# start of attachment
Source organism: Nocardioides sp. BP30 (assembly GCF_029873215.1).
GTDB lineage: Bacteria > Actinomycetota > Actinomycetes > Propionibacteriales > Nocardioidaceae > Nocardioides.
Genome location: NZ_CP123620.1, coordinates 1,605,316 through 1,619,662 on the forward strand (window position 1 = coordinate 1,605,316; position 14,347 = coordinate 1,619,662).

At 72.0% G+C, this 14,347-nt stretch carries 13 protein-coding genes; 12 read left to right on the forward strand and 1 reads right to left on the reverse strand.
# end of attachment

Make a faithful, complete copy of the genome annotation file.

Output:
Source organism: Nocardioides sp. BP30 (assembly GCF_029873215.1).
GTDB lineage: Bacteria > Actinomycetota > Actinomycetes > Propionibacteriales > Nocardioidaceae > Nocardioides.
Genome location: NZ_CP123620.1, coordinates 1,605,316 through 1,619,662 on the forward strand (window position 1 = coordinate 1,605,316; position 14,347 = coordinate 1,619,662).

At 72.0% G+C, this 14,347-nt stretch carries 13 protein-coding genes; 12 read left to right on the forward strand and 1 reads right to left on the reverse strand.